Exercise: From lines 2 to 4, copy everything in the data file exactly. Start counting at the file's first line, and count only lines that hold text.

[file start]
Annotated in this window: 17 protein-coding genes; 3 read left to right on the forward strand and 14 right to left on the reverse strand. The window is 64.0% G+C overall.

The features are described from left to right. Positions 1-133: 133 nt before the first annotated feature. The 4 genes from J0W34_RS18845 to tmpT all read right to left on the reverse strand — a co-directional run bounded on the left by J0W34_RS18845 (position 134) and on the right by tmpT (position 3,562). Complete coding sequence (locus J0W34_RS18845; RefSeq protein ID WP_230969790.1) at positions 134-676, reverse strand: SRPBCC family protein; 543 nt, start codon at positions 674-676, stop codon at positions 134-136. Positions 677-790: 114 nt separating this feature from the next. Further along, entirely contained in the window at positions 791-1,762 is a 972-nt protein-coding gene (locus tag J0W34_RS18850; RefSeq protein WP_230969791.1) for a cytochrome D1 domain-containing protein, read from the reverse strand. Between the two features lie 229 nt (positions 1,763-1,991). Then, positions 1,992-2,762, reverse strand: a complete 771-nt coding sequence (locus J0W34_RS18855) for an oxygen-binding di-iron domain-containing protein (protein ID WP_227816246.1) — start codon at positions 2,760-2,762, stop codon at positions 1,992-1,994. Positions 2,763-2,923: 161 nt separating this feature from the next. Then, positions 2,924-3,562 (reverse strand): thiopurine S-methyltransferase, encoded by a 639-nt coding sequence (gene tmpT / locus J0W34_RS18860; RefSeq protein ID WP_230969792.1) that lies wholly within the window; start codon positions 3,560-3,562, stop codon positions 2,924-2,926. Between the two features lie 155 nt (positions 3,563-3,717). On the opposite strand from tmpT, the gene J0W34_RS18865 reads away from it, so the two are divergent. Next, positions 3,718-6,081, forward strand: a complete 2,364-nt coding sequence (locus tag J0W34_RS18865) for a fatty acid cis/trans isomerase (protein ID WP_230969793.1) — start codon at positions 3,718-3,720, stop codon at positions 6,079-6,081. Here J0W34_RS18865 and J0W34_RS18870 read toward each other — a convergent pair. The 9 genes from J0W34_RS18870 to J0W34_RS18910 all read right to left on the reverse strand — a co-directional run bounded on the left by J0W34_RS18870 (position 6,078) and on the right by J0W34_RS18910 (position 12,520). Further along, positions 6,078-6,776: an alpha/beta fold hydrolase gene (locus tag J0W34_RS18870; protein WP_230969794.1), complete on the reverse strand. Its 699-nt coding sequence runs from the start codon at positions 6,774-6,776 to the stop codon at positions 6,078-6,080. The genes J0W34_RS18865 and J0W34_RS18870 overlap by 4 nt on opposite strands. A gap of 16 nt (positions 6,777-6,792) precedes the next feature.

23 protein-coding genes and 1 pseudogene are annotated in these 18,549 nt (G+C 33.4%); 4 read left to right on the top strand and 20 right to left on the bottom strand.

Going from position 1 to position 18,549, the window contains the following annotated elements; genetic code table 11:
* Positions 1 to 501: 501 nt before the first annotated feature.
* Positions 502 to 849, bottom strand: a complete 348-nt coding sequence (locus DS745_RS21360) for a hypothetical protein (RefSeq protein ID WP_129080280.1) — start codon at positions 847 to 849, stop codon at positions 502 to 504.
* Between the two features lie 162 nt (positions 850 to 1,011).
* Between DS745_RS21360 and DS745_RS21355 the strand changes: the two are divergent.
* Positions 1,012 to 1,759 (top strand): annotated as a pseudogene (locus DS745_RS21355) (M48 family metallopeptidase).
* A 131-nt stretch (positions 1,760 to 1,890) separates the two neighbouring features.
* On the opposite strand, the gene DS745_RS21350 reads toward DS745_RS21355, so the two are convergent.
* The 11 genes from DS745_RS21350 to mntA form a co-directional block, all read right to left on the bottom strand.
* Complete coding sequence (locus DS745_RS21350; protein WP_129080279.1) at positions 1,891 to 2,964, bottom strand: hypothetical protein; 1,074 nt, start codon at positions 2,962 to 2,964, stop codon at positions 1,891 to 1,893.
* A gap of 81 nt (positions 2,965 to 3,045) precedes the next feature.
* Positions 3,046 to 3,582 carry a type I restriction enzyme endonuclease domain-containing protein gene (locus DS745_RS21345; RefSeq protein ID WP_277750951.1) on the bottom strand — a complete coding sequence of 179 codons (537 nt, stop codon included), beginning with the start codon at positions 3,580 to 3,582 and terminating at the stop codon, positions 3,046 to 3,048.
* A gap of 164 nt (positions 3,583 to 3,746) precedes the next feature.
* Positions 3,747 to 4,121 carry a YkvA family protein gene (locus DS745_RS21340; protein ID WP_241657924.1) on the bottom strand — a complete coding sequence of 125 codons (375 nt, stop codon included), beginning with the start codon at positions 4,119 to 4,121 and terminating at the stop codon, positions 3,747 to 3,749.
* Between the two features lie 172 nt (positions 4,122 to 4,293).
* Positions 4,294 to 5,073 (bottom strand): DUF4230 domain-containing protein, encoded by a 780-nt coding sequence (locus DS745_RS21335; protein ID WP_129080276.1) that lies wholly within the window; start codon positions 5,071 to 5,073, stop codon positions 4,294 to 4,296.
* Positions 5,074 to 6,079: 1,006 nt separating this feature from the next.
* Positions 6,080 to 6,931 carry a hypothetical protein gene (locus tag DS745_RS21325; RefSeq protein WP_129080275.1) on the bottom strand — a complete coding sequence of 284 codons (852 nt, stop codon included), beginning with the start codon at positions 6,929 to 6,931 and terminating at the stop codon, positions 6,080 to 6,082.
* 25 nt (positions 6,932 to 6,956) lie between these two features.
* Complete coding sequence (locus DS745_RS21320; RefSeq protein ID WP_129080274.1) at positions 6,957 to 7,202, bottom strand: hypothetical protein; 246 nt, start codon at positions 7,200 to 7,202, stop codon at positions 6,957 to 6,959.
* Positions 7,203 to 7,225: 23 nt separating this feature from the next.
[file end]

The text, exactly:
The features are described from left to right. Positions 1-133: 133 nt before the first annotated feature. The 4 genes from J0W34_RS18845 to tmpT all read right to left on the reverse strand — a co-directional run bounded on the left by J0W34_RS18845 (position 134) and on the right by tmpT (position 3,562). Complete coding sequence (locus J0W34_RS18845; RefSeq protein ID WP_230969790.1) at positions 134-676, reverse strand: SRPBCC family protein; 543 nt, start codon at positions 674-676, stop codon at positions 134-136. Positions 677-790: 114 nt separating this feature from the next. Further along, entirely contained in the window at positions 791-1,762 is a 972-nt protein-coding gene (locus tag J0W34_RS18850; RefSeq protein WP_230969791.1) for a cytochrome D1 domain-containing protein, read from the reverse strand. Between the two features lie 229 nt (positions 1,763-1,991). Then, positions 1,992-2,762, reverse strand: a complete 771-nt coding sequence (locus J0W34_RS18855) for an oxygen-binding di-iron domain-containing protein (protein ID WP_227816246.1) — start codon at positions 2,760-2,762, stop codon at positions 1,992-1,994. Positions 2,763-2,923: 161 nt separating this feature from the next. Then, positions 2,924-3,562 (reverse strand): thiopurine S-methyltransferase, encoded by a 639-nt coding sequence (gene tmpT / locus J0W34_RS18860; RefSeq protein ID WP_230969792.1) that lies wholly within the window; start codon positions 3,560-3,562, stop codon positions 2,924-2,926. Between the two features lie 155 nt (positions 3,563-3,717). On the opposite strand from tmpT, the gene J0W34_RS18865 reads away from it, so the two are divergent. Next, positions 3,718-6,081, forward strand: a complete 2,364-nt coding sequence (locus tag J0W34_RS18865) for a fatty acid cis/trans isomerase (protein ID WP_230969793.1) — start codon at positions 3,718-3,720, stop codon at positions 6,079-6,081. Here J0W34_RS18865 and J0W34_RS18870 read toward each other — a convergent pair. The 9 genes from J0W34_RS18870 to J0W34_RS18910 all read right to left on the reverse strand — a co-directional run bounded on the left by J0W34_RS18870 (position 6,078) and on the right by J0W34_RS18910 (position 12,520). Further along, positions 6,078-6,776: an alpha/beta fold hydrolase gene (locus tag J0W34_RS18870; protein WP_230969794.1), complete on the reverse strand. Its 699-nt coding sequence runs from the start codon at positions 6,774-6,776 to the stop codon at positions 6,078-6,080. The genes J0W34_RS18865 and J0W34_RS18870 overlap by 4 nt on opposite strands. A gap of 16 nt (positions 6,777-6,792) precedes the next feature.

23 protein-coding genes and 1 pseudogene are annotated in these 18,549 nt (G+C 33.4%); 4 read left to right on the top strand and 20 right to left on the bottom strand.

Going from position 1 to position 18,549, the window contains the following annotated elements; genetic code table 11: